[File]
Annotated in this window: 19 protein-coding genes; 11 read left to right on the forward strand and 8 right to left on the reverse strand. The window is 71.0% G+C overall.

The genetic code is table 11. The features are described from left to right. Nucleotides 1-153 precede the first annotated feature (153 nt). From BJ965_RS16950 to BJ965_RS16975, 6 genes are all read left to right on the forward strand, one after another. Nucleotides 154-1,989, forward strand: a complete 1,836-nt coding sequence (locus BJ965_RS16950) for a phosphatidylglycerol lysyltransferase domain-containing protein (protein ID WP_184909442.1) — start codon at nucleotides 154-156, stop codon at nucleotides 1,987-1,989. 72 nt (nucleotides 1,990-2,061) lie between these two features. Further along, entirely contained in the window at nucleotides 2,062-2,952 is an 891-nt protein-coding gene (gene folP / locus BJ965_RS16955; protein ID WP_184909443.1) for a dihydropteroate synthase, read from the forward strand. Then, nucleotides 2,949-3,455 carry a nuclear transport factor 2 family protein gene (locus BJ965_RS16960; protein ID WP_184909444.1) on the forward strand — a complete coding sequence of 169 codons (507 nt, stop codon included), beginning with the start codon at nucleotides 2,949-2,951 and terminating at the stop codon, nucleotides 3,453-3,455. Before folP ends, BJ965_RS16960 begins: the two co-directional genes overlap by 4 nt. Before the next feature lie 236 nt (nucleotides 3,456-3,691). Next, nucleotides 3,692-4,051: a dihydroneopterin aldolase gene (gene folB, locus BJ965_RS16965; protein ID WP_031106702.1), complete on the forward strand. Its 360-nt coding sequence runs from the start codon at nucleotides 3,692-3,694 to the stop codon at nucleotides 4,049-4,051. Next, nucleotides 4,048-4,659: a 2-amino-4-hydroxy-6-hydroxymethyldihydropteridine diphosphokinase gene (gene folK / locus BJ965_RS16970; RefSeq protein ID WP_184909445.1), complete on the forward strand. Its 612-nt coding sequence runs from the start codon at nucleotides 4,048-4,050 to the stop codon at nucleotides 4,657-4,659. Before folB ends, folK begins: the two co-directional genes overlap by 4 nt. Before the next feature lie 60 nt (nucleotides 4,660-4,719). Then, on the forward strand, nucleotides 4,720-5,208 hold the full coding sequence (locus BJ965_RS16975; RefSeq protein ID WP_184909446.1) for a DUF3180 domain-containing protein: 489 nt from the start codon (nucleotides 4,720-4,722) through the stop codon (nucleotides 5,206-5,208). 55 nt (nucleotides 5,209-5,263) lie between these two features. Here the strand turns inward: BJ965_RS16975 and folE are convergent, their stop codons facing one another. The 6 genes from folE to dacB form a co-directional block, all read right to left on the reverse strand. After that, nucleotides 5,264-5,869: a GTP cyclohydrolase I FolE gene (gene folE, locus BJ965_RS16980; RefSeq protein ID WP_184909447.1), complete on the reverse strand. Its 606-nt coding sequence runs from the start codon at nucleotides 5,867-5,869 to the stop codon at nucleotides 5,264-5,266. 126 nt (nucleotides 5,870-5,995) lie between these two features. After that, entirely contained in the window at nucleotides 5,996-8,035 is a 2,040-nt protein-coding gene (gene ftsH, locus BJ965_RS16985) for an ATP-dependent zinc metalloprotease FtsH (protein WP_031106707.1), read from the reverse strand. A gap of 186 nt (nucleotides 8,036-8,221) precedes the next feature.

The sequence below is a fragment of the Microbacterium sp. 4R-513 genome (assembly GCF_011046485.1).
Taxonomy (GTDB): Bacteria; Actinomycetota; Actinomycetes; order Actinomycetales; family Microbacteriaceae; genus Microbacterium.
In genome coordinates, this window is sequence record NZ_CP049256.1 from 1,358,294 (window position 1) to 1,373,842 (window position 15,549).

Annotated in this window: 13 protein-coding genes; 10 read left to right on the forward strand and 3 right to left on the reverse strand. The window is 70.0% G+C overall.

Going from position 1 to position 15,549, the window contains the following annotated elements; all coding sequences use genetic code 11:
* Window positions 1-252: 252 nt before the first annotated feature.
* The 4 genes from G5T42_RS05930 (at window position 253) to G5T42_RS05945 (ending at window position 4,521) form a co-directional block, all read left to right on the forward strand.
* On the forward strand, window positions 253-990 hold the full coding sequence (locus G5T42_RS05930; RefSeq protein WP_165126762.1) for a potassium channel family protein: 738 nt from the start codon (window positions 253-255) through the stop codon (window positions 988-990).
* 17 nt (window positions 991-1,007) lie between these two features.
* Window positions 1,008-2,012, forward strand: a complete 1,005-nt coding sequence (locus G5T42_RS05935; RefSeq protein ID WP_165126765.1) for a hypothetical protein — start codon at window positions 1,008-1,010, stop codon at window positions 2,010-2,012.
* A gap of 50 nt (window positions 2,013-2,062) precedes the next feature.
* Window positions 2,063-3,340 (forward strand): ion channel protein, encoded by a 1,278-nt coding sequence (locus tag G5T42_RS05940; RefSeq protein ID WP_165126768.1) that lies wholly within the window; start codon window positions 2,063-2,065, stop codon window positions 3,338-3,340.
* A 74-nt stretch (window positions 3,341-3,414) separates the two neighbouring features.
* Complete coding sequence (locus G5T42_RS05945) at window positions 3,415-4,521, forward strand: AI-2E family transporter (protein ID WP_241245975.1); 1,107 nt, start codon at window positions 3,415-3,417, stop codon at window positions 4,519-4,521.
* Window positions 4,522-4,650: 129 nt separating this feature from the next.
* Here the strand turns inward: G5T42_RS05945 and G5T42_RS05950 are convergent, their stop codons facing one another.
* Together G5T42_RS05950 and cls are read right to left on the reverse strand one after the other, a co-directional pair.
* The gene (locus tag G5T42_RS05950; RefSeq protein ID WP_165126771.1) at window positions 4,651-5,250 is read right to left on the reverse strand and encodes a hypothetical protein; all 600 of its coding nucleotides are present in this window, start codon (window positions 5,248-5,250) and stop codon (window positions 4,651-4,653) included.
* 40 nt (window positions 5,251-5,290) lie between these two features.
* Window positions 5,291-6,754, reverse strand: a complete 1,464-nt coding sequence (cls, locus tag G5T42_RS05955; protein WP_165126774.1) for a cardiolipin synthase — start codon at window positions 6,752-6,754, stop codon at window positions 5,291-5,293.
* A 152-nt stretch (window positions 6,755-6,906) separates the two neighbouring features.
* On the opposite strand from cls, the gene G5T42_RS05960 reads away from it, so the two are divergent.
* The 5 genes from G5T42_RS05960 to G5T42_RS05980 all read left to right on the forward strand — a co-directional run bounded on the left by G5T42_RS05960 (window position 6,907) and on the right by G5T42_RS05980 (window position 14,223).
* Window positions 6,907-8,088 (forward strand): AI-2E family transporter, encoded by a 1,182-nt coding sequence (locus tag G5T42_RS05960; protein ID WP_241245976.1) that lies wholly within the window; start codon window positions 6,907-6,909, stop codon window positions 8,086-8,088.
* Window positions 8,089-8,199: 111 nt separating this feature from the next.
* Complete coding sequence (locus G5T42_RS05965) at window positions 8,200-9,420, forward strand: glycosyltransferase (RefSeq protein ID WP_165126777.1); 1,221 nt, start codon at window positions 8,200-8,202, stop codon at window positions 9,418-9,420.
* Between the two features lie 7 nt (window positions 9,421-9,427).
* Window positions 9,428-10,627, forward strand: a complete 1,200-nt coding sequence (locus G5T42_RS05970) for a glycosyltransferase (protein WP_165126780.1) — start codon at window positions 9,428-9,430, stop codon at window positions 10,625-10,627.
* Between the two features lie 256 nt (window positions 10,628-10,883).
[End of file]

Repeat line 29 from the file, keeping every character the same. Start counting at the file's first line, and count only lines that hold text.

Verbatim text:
* Between the two features lie 7 nt (window positions 9,421-9,427).